We asked ourselves an important question: Is the Blackfoot Project aimed at building an informational website or an interactive web application (web app)? Answering this question helped to shape the future of the project and provide insight into what additional tools we might need to achieve our goals. We knew that we wanted to keep our users engaged with the content and give them an interactive and interesting experience, both in terms of the quality of the content and the navigational structure of the site. We wanted each Blackfoot item featured to tell a unique story about its past through interactions with the 3D model itself, rather than relying on more typical navigation structures found in the majority of sites. The notion of adding more Blackfoot items to the site post-release still required an adequate solution as well. With this in mind, the idea of a web app became more appealing, and I decided to look into front-end frameworks that would help us to satisfy our requirements for interactivity, performance, and expandability.

The front-end of a web app refers to what users see and interact with, often employing a front-end framework to facilitate the development of the user interface, especially when more advanced user interaction is needed. In general, there are three primary competitors in the front-end JavaScript framework space, namely Angular.js, React.js, and Vue.js. Because I had no prior experience with front-end frameworks for web development, I needed to be careful to choose the one that offered the most extensive supporting documentation and resources to facilitate learning and development. React.js was the obvious choice for me due to its popularity and foothold on the market of front-end development, as shown by Figure 2. Selecting React as our framework had the greatest impact on development overall, since it could be used to satisfy a great deal of our requirements. It enables an interactive design, flexibility in programming and templating (more on that later), and performance greater than what a standard web page can provide. Additionally, it facilitates atomic design principles by bundling related design elements and functionality into reusable components.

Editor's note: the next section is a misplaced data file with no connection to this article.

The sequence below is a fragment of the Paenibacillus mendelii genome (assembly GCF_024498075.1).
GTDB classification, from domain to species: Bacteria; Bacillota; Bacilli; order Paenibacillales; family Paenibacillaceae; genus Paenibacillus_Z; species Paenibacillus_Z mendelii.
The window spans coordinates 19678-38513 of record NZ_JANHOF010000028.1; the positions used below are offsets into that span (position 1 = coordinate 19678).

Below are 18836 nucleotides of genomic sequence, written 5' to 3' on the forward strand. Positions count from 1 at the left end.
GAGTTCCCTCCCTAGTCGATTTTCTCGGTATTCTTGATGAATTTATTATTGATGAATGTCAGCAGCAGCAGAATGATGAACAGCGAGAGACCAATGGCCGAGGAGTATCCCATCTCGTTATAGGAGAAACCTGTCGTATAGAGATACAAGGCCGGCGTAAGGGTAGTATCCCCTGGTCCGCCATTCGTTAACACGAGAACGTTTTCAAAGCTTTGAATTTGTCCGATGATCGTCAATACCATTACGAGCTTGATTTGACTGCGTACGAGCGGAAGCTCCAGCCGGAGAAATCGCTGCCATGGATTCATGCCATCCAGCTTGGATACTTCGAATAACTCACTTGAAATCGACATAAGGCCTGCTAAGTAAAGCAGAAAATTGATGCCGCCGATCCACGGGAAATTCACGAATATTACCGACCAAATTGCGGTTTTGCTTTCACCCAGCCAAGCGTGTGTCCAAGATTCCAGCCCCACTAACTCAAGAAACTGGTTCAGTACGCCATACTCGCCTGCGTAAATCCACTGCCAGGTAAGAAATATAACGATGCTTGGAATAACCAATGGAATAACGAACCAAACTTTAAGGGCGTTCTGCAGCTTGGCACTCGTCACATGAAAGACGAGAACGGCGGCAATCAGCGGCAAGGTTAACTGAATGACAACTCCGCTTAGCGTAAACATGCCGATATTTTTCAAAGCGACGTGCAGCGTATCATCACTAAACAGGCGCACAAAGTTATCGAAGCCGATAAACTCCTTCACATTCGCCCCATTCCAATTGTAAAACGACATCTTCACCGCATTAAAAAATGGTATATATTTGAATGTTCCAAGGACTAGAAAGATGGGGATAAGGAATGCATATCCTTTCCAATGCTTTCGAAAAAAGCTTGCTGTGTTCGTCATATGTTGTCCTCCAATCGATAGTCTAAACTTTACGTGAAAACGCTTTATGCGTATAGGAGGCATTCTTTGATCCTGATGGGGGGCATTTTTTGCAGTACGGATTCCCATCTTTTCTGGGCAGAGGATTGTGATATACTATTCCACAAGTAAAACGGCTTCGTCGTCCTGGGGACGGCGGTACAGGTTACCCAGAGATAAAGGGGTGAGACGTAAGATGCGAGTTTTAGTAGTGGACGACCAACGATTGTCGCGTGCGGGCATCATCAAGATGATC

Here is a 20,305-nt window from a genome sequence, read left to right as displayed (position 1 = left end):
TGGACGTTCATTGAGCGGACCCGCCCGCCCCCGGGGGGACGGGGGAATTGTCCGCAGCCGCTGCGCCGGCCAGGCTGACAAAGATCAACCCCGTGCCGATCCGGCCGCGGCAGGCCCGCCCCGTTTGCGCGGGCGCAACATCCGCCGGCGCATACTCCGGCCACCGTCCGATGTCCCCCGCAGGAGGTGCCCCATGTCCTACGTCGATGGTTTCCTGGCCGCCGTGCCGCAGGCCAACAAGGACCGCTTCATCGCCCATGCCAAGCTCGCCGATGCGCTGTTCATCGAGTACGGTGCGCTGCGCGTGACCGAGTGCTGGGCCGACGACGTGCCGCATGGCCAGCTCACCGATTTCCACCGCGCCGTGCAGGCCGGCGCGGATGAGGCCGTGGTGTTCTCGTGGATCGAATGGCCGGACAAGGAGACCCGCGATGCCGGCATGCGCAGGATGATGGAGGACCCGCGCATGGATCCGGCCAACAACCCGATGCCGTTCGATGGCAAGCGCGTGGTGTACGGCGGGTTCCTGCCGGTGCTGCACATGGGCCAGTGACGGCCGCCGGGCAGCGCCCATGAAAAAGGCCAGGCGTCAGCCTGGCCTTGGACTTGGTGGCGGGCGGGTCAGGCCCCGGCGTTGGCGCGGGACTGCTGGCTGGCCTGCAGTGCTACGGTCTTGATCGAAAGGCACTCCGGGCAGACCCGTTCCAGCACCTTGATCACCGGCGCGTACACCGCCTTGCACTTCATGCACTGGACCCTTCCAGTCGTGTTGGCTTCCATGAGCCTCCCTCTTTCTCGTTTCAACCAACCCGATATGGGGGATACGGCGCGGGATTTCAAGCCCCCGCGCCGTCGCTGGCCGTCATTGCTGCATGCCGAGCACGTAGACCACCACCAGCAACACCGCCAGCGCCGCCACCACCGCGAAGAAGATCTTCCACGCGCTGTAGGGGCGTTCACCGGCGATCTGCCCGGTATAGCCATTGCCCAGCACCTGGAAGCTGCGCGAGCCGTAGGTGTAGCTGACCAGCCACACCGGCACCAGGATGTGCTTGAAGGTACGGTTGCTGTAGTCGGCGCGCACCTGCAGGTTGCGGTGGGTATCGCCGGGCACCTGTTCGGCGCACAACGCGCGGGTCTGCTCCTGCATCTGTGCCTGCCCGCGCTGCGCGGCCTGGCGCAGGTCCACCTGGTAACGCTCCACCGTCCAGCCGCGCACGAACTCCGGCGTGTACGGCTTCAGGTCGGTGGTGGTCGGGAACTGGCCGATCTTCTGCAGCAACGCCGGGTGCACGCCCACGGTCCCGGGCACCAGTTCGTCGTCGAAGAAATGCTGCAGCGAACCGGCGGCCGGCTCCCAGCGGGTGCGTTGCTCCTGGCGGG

Figure 2: A graph showing popularity of front-end frameworks as a function of Stack Overflow questions asked over time. Taken from

How React works in general (for a more technical reader)

The process of visiting a standard webpage on the internet is fairly straightforward. Every page that a user navigates to corresponds to a file located on a server somewhere on Earth. When you navigate to a page on the web, you are retrieving the file corresponding to the URL you visit. This file is then loaded into your browser, which creates an HTML Document Object Model (DOM) of that page. Each time you visit a new page on a standard website, a new file is retrieved, and a new DOM is constructed. React-based apps on the other hand work by populating a single DOM with content and replacing that content through the processes of rendering and re-rendering.